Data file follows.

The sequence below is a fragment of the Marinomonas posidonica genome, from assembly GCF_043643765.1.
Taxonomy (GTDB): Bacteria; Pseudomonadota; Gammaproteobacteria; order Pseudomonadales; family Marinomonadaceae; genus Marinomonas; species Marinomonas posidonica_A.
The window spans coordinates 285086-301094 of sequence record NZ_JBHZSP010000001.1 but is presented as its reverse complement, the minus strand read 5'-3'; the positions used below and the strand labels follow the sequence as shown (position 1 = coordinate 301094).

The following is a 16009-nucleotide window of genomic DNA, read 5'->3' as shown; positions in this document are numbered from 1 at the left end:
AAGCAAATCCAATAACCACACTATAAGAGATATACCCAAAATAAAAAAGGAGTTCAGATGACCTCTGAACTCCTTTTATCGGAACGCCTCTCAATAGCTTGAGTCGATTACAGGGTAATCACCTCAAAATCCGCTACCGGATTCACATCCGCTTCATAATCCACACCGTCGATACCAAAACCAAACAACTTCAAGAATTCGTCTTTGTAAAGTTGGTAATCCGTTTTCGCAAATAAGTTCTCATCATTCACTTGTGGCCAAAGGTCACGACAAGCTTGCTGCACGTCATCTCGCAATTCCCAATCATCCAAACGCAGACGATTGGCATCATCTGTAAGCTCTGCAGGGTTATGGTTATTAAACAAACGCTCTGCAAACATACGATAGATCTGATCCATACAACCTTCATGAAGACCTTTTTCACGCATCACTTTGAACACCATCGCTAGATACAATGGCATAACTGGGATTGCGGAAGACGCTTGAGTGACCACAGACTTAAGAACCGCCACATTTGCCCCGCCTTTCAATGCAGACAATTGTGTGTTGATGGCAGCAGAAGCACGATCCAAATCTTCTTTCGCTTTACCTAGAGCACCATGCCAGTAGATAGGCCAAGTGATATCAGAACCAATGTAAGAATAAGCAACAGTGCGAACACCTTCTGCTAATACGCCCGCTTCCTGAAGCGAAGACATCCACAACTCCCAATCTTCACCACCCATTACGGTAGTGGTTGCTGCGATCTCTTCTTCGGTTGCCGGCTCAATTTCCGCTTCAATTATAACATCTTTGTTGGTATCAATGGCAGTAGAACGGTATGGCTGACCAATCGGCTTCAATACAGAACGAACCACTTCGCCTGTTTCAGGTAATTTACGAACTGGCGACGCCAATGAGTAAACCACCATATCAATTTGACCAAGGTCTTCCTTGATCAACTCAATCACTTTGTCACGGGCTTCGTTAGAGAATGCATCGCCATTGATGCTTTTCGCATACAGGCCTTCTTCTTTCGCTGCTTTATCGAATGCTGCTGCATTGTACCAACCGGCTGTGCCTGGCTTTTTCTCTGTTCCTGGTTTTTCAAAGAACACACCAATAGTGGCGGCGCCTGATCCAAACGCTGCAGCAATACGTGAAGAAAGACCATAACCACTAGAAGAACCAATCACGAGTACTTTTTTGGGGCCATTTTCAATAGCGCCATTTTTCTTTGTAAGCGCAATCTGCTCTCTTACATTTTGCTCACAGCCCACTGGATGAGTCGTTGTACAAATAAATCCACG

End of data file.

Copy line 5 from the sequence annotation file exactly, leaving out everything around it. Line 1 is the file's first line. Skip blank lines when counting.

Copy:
AAGCAAATCCAATAACCACACTATAAGAGATATACCCAAAATAAAAAAGGAGTTCAGATGACCTCTGAACTCCTTTTATCGGAACGCCTCTCAATAGCTTGAGTCGATTACAGGGTAATCACCTCAAAATCCGCTACCGGATTCACATCCGCTTCATAATCCACACCGTCGATACCAAAACCAAACAACTTCAAGAATTCGTCTTTGTAAAGTTGGTAATCCGTTTTCGCAAATAAGTTCTCATCATTCACTTGTGGCCAAAGGTCACGACAAGCTTGCTGCACGTCATCTCGCAATTCCCAATCATCCAAACGCAGACGATTGGCATCATCTGTAAGCTCTGCAGGGTTATGGTTATTAAACAAACGCTCTGCAAACATACGATAGATCTGATCCATACAACCTTCATGAAGACCTTTTTCACGCATCACTTTGAACACCATCGCTAGATACAATGGCATAACTGGGATTGCGGAAGACGCTTGAGTGACCACAGACTTAAGAACCGCCACATTTGCCCCGCCTTTCAATGCAGACAATTGTGTGTTGATGGCAGCAGAAGCACGATCCAAATCTTCTTTCGCTTTACCTAGAGCACCATGCCAGTAGATAGGCCAAGTGATATCAGAACCAATGTAAGAATAAGCAACAGTGCGAACACCTTCTGCTAATACGCCCGCTTCCTGAAGCGAAGACATCCACAACTCCCAATCTTCACCACCCATTACGGTAGTGGTTGCTGCGATCTCTTCTTCGGTTGCCGGCTCAATTTCCGCTTCAATTATAACATCTTTGTTGGTATCAATGGCAGTAGAACGGTATGGCTGACCAATCGGCTTCAATACAGAACGAACCACTTCGCCTGTTTCAGGTAATTTACGAACTGGCGACGCCAATGAGTAAACCACCATATCAATTTGACCAAGGTCTTCCTTGATCAACTCAATCACTTTGTCACGGGCTTCGTTAGAGAATGCATCGCCATTGATGCTTTTCGCATACAGGCCTTCTTCTTTCGCTGCTTTATCGAATGCTGCTGCATTGTACCAACCGGCTGTGCCTGGCTTTTTCTCTGTTCCTGGTTTTTCAAAGAACACACCAATAGTGGCGGCGCCTGATCCAAACGCTGCAGCAATACGTGAAGAAAGACCATAACCACTAGAAGAACCAATCACGAGTACTTTTTTGGGGCCATTTTCAATAGCGCCATTTTTCTTTGTAAGCGCAATCTGCTCTCTTACATTTTGCTCACAGCCCACTGGATGAGTCGTTGTACAAATAAATCCACG